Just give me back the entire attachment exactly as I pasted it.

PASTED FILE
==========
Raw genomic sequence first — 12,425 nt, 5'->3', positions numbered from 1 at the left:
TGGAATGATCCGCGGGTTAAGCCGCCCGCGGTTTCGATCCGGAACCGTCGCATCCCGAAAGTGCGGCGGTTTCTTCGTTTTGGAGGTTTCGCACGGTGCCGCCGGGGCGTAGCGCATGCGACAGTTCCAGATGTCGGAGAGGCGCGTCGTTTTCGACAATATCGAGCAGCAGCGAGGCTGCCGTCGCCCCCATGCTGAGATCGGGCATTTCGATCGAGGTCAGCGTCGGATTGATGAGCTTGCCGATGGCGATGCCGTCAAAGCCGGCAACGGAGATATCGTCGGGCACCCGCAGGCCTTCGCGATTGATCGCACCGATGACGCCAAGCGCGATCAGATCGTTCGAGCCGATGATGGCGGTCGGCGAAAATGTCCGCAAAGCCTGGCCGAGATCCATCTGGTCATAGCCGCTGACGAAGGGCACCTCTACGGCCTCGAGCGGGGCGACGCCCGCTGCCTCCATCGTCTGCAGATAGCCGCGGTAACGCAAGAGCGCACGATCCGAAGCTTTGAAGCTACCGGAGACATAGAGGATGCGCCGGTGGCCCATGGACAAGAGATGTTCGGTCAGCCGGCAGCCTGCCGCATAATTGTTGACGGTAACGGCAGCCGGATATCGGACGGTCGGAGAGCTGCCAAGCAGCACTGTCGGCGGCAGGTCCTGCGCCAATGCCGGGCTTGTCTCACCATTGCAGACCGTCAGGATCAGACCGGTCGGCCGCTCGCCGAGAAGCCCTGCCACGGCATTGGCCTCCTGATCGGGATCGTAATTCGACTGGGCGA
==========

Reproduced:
Raw genomic sequence first — 12,425 nt, 5'->3', positions numbered from 1 at the left:
TGGAATGATCCGCGGGTTAAGCCGCCCGCGGTTTCGATCCGGAACCGTCGCATCCCGAAAGTGCGGCGGTTTCTTCGTTTTGGAGGTTTCGCACGGTGCCGCCGGGGCGTAGCGCATGCGACAGTTCCAGATGTCGGAGAGGCGCGTCGTTTTCGACAATATCGAGCAGCAGCGAGGCTGCCGTCGCCCCCATGCTGAGATCGGGCATTTCGATCGAGGTCAGCGTCGGATTGATGAGCTTGCCGATGGCGATGCCGTCAAAGCCGGCAACGGAGATATCGTCGGGCACCCGCAGGCCTTCGCGATTGATCGCACCGATGACGCCAAGCGCGATCAGATCGTTCGAGCCGATGATGGCGGTCGGCGAAAATGTCCGCAAAGCCTGGCCGAGATCCATCTGGTCATAGCCGCTGACGAAGGGCACCTCTACGGCCTCGAGCGGGGCGACGCCCGCTGCCTCCATCGTCTGCAGATAGCCGCGGTAACGCAAGAGCGCACGATCCGAAGCTTTGAAGCTACCGGAGACATAGAGGATGCGCCGGTGGCCCATGGACAAGAGATGTTCGGTCAGCCGGCAGCCTGCCGCATAATTGTTGACGGTAACGGCAGCCGGATATCGGACGGTCGGAGAGCTGCCAAGCAGCACTGTCGGCGGCAGGTCCTGCGCCAATGCCGGGCTTGTCTCACCATTGCAGACCGTCAGGATCAGACCGGTCGGCCGCTCGCCGAGAAGCCCTGCCACGGCATTGGCCTCCTGATCGGGATCGTAATTCGACTGGGCGA